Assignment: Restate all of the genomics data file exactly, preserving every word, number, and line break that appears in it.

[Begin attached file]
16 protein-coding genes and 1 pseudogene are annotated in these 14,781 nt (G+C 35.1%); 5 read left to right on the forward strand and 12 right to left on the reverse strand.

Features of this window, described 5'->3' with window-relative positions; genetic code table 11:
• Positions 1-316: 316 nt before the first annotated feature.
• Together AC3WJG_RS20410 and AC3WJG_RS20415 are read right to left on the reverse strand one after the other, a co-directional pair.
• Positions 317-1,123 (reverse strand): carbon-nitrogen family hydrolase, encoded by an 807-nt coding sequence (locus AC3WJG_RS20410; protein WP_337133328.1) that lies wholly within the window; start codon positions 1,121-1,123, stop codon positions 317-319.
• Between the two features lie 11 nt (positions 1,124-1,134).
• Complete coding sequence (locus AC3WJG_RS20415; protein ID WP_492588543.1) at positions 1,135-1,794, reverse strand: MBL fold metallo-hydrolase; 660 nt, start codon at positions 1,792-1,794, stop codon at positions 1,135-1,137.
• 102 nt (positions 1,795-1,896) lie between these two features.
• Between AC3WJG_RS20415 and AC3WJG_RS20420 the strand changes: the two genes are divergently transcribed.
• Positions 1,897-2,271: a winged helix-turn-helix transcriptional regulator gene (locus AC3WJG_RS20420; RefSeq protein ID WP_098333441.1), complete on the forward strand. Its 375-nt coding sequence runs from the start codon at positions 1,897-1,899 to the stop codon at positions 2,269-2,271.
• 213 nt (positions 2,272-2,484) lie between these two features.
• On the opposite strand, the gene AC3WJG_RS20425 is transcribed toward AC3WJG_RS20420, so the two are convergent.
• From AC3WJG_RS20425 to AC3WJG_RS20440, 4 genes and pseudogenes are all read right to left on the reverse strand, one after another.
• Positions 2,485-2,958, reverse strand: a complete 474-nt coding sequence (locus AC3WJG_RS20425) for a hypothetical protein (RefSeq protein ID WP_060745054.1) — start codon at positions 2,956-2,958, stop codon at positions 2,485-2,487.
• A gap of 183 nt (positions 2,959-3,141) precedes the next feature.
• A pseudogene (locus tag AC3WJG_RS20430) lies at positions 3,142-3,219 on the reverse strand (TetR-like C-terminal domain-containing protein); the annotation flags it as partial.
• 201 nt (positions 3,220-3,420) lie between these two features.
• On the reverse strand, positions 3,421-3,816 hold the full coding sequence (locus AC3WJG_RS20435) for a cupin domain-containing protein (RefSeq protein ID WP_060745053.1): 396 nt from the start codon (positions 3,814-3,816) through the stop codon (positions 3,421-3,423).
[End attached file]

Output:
16 protein-coding genes and 1 pseudogene are annotated in these 14,781 nt (G+C 35.1%); 5 read left to right on the forward strand and 12 right to left on the reverse strand.

Features of this window, described 5'->3' with window-relative positions; genetic code table 11:
• Positions 1-316: 316 nt before the first annotated feature.
• Together AC3WJG_RS20410 and AC3WJG_RS20415 are read right to left on the reverse strand one after the other, a co-directional pair.
• Positions 317-1,123 (reverse strand): carbon-nitrogen family hydrolase, encoded by an 807-nt coding sequence (locus AC3WJG_RS20410; protein WP_337133328.1) that lies wholly within the window; start codon positions 1,121-1,123, stop codon positions 317-319.
• Between the two features lie 11 nt (positions 1,124-1,134).
• Complete coding sequence (locus AC3WJG_RS20415; protein ID WP_492588543.1) at positions 1,135-1,794, reverse strand: MBL fold metallo-hydrolase; 660 nt, start codon at positions 1,792-1,794, stop codon at positions 1,135-1,137.
• 102 nt (positions 1,795-1,896) lie between these two features.
• Between AC3WJG_RS20415 and AC3WJG_RS20420 the strand changes: the two genes are divergently transcribed.
• Positions 1,897-2,271: a winged helix-turn-helix transcriptional regulator gene (locus AC3WJG_RS20420; RefSeq protein ID WP_098333441.1), complete on the forward strand. Its 375-nt coding sequence runs from the start codon at positions 1,897-1,899 to the stop codon at positions 2,269-2,271.
• 213 nt (positions 2,272-2,484) lie between these two features.
• On the opposite strand, the gene AC3WJG_RS20425 is transcribed toward AC3WJG_RS20420, so the two are convergent.
• From AC3WJG_RS20425 to AC3WJG_RS20440, 4 genes and pseudogenes are all read right to left on the reverse strand, one after another.
• Positions 2,485-2,958, reverse strand: a complete 474-nt coding sequence (locus AC3WJG_RS20425) for a hypothetical protein (RefSeq protein ID WP_060745054.1) — start codon at positions 2,956-2,958, stop codon at positions 2,485-2,487.
• A gap of 183 nt (positions 2,959-3,141) precedes the next feature.
• A pseudogene (locus tag AC3WJG_RS20430) lies at positions 3,142-3,219 on the reverse strand (TetR-like C-terminal domain-containing protein); the annotation flags it as partial.
• 201 nt (positions 3,220-3,420) lie between these two features.
• On the reverse strand, positions 3,421-3,816 hold the full coding sequence (locus AC3WJG_RS20435) for a cupin domain-containing protein (RefSeq protein ID WP_060745053.1): 396 nt from the start codon (positions 3,814-3,816) through the stop codon (positions 3,421-3,423).